World Watch List Challenge – #37 China

September 22, 2014 by Open Doors in , ,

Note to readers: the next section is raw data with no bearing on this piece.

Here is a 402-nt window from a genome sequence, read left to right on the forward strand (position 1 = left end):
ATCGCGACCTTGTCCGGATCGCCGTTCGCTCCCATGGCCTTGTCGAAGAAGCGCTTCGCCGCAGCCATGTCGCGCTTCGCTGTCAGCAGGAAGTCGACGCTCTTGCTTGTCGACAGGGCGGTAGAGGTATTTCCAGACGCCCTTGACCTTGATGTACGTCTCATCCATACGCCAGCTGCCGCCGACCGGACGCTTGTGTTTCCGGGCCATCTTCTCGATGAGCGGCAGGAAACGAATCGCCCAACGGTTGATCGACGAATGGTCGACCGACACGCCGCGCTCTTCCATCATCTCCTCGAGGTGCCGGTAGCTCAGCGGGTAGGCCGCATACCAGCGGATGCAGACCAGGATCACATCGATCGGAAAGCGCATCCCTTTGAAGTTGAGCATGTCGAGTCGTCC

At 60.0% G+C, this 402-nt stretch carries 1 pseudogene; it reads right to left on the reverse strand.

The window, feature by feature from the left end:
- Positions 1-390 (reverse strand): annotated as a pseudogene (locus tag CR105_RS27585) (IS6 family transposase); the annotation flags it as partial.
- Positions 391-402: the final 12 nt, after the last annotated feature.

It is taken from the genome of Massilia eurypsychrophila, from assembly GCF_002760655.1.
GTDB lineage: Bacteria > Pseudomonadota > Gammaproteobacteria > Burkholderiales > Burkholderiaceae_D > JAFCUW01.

Persecuted Christian in China Twice The Persecution: Life As An Ethnic And Religious Minority In China Pastor Askar* is a husband and father of two. He is a burly, jovial man with a deep voice and a seemingly Russian or Central Asian accent… Yet, he is from China. This pastor is from the Xinjiang province of China, and belongs to the Uyghur people group. The Xinjiang province is located in the northwestern part of China, bordering countries like Kazakhstan, Kyrgyzstan and Russia. As a result, the Uyghurs are a fusion of all of these different cultures. The Uyghurs predate the Silk Road era, and have been a large ethnic minority in China for years. Today, there are more than 10 million Uyghurs living in China. In recent years, Islamic extremism has taken root in this area. There have been violent attacks, including slaying of innocent people by sword at subways stations. The rest of the nation has become fearful of the Uyghurs because of these attacks, and have ostracized them from the rest of the country. People from the Uyghur people group often have difficulty flying because many Han Chinese (the majority ethnic group) are distrusting of them. In fact, the day we met with Pastor Askar in a city in eastern China, he was turned down by three hotels before he finally found one, all because his national ID card stated that he was a Uyghur. As a result, Pastor Askar does not often leave his region. He is isolated from other Christians, Christian leadership groups or even Christian training. Since he does not have access to a larger Christian network, he has relied on growing deeper in his faith by dissecting the Bible on his own and reading any Christian books he can come across. “John 17 is my favorite passage of the Bible,” Pastor Askar shared. “Verses 1-5 focus on God and Jesus, 6-19 focus on the disciples of Jesus, and 10-20 focus on the rest of the world.What a wonderful passage to share with those who are seeking Christ!” Since there have been so many Islamic extremist attacks in his region, all religious activity is monitored, and Pastor Askar must meet with his congregation in secret. “It can be difficult to do everything that we Christians are called to do when we are forced to meet in secret, but we have found ways to follow God’s commands,” he said. “In the summer, we will wait until midnight, and then go to the lake to baptize a new believer, so nobody will see us. But in the winter, it is too cold to do that, so I baptize new believers with a water bottle inside.” Pastor Askar has a heart for the Muslims in his area, and has seen God work in miraculous ways while he and his church members are reaching out to them. “I pray for Muslims because I have seen prayer do powerful things in many of their lives,” he shares. “I pray for God to give them visions of Jesus in their dreams, because many have come to faith that way. I have my congregation do a prayer walk around the local mosque every Friday when they meet, praying that they will have a true encounter with Jesus. And I pray for healing opportunities, as God has done amazing miracles and many have come to him as a result.” Pastor Askar shared about one time in particular, when God had healed a woman who was possessed: “The local Imams had tried to heal her, but could not,” he shared. “Some fake healers had come to heal her, but had not. And then she was brought to me. I had never exercised a demon before, and did not know what to do, so I turned to the Bible and looked up all of the information I could find. I prayed for God to grant me wisdom and guidance, and some fellow Christians and I had her come to a house where we prayed, read the Bible and asked God to remove this demon from her. After almost 2 hours, God healed her! This woman had been plagued by this demon for 8 years, and God had healed her. Many non-Christians in our village were amazed- it was a wonderful testimony of God’s healing.” Though he has faced persecution from the local government and his fellow Uyghurs, Pastor Askar has a deep love for his culture. “I love the food, dancing and songs of my culture,” he says. “There is so much about my culture and people that I love. Despite the hardships, God has given me a heart to minister to the Uyghur people, and that passion is constantly being renewed.” When asked how other Christians could pray for him, he said, “I need a helper- like how God brought Timothy to Paul. I have a lot to do on my own, and need God to bring someone to help me with all of the things that come with ministering in this area.” *Names, photographs and other information have been changed for security purposes Share This Story

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